Trapattoni anxious for Dunne to return

Thu, Sep 13, 2012, 01:00

SOCCER:GIOVANNI TRAPATTONI headed for home to Italy yesterday happy, it seemed, that his future attacking options had been broadened by the performances of some fringe players during Tuesday’s friendly international win over Oman in London.

However, he will be anxious that Aston Villa’s Richard Dunne will be back to anchor his defence in next month’s World Cup qualifier against Germany.

The Republic of Ireland scored six goals in their two games over the past week and the Italian was clearly pleased that Kevin Doyle reasserted his case to start in the biggest games and that the likes of Robbie Brady made a case for inclusion.

After seeing his side concede in both matches, though, and often look uncomfortable when defending against comparatively modest opposition, the 73-year-old is hoping Dunne can complete his recovery from a groin injury in time to feature at the Aviva Stadium on October 12th.

“There was point when it looked as if he might be able to play 45 minutes here,” said Trapattoni back at Craven Cottage yesterday morning, “but it wasn’t possible and I will speak with him again to see how he is.

“I have said before that with the experienced players, they do not have to play for their clubs in order to be able to play maybe one hour or 75 minutes for us but we will see.

“It might be complicated by things at his club [Villa have made a poor start to the new campaign] but we have 20 days to see if he recovers. There is time for Richard to improve and we hope he will be fit.”

Simon Cox returned yesterday to Nottingham where he was scheduled to have an X-ray on the foot that was injured in stoppage time at the end of Tuesday’s 4-1 win while Paul McShane appears to have a virus after coming down with a temperature and vomiting in the dressingroom shortly before kick-off.

Everybody else left the camp yesterday in good shape and spirits although a few had been warned to keep their feet on the ground after strong performances against Oman.

Chief among them was Brady, whose display prompted immediate speculation in some quarters that he might be fast tracked into the set-up for the German game, a notion that Trapattoni was keen to dispel.

“The game against Germany is not the sort of game you can throw players into just because they have played well once in one friendly game,” the manager said. “Absolutely not.

“Brady played well. He showed us that he has good, creative qualities but I spoke with him after the game and I reminded him that he needs to learn when he should dribble – which he can do well – and when he can play more simply.

“He worked hard and created some shooting opportunities but sometimes he also missed the opportunity to make a simple pass.”

With James McClean ahead of Brady in the queue and apparently impatient to get to the front, the younger man seems destined to have to wait a while but he has clearly done himself no harm here in the eyes of a manager who has consistently bemoaned the lack of goals his wide men generate.

The Manchester United winger could, just about, make the squad for the games against Germany and the Faroe Islands although it is entirely possible too that Trapattoni will be happy to leave him aside for the moment and focus on his more established players.

Séamus Coleman, however, has probably done enough to persuade the Italian he is a viable option as cover either at right back or in central midfield and may finally start to make inroads even if the manager suggested that he would like to see the 23-year-old get more playing time in the defensive position at Everton.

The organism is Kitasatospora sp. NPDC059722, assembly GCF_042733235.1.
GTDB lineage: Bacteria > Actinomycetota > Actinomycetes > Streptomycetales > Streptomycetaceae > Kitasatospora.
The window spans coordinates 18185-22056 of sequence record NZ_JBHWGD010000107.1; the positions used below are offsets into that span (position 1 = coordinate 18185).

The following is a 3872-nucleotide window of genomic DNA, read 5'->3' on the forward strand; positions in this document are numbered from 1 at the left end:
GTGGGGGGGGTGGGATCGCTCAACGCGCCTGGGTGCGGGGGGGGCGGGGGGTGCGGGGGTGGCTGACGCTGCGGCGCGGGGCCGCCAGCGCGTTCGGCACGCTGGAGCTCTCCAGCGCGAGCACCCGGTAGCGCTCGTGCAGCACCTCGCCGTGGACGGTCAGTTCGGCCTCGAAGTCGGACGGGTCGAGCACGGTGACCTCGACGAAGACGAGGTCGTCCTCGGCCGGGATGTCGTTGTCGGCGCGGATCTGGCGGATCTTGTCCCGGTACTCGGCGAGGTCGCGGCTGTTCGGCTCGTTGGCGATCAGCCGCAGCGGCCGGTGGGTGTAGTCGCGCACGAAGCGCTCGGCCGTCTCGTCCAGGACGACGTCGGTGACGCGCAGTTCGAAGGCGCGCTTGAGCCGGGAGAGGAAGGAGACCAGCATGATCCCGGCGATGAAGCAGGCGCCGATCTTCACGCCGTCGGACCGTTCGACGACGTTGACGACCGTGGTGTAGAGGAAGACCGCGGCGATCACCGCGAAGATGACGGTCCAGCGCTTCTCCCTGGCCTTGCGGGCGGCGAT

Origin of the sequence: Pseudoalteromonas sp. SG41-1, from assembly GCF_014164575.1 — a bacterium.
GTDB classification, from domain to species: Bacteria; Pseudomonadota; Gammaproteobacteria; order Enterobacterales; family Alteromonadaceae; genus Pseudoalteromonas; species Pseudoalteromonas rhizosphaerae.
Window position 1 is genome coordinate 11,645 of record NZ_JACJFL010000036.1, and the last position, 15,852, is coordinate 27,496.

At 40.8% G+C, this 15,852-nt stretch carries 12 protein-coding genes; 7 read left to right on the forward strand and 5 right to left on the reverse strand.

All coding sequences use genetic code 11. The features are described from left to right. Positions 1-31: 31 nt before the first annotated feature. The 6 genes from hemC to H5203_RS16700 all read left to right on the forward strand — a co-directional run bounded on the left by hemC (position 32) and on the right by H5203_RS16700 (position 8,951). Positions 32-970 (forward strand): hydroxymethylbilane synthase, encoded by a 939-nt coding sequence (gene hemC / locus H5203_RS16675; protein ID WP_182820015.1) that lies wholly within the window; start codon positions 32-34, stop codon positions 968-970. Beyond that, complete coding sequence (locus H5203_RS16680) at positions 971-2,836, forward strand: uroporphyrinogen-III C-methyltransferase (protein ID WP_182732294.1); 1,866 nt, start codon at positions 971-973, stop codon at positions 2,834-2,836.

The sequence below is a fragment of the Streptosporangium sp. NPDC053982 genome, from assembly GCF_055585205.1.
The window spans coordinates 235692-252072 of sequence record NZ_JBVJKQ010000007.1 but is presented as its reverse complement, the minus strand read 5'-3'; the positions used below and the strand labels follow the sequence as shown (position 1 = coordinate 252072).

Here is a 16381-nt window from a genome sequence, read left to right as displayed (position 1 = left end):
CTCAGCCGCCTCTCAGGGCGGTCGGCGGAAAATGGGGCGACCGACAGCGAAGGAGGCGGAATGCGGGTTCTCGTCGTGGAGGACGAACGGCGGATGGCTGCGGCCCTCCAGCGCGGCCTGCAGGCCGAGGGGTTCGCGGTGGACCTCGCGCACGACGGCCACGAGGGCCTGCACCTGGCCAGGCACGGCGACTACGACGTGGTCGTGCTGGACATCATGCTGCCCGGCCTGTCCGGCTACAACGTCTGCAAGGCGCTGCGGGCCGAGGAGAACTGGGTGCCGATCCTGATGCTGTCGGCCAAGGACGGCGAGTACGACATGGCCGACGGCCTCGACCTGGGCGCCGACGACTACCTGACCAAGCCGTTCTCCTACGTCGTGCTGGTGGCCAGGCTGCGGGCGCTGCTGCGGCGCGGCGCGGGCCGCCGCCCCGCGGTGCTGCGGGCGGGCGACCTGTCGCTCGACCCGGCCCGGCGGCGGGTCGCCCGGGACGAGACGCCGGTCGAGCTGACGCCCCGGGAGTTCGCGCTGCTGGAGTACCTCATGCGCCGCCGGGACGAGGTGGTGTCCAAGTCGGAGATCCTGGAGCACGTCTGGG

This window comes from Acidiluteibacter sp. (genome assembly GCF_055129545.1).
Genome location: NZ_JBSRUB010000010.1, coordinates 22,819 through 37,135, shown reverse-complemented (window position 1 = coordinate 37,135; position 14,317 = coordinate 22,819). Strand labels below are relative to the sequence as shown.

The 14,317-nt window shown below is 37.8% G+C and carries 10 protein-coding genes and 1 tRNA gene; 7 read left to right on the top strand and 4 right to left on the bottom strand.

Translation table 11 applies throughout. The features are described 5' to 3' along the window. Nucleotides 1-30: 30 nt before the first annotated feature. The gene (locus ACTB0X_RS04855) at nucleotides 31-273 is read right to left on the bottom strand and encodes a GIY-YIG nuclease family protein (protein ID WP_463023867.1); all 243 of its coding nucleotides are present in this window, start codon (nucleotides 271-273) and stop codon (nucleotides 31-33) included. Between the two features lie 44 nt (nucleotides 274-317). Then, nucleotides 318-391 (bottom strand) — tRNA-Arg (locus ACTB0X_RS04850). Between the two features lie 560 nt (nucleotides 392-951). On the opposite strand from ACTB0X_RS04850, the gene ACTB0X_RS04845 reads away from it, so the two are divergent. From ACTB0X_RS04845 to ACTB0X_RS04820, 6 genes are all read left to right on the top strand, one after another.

Marc Wilson, David Forde, David Meyler and Alex Pearce will all feel they can be happy with the way Tuesday went but all are also rank outsiders to feature against the Germans.

Pressed on his thinking regarding the game against the three-times world champions, Trapattoni again said he will, regardless of how some of them might have struggled in Astana, look to his senior players when it comes to picking a team capable, he hopes, of avoiding defeat.

“Every manager wants to win,” he said, “but when the opposition is superior then it is also important not to lose.

“I know the Germans well but I have to look again at where their strengths and weaknesses are. Then I think we will make one, or depending on injuries, maybe two changes.”

James McCarthy was again mentioned as a possible starter in a three-man midfield but the manager refused to get into the possible knock-on effects of such a selection; primarily whether he might again try Robbie Keane as a lone striker or contemplate dropping his skipper.

“I know Robbie well; I have worked closely with him for three years. I know what he can and cannot do but I have not decided.”

As for Darron Gibson, the manager said he is entirely open to the idea of including the midfielder in the squad but insisted that there can be no preconditions.

“I don’t bear any grudges but it is important that he gives us a signal; that he makes it clear he is available.

“I understand that he is disappointed but we cannot be disappointed that Gibson is not coming. If he is not then we must simply move on.

“If he is ready to return then I will be pleased but he must understand that I don’t pick players because they are famous or my friends.

“I pick the players that I feel I need for each game.

“He can look at the example of Kevin Doyle who has more than 50 caps but reacts with great dignity when he does not play and always comes the next time.”

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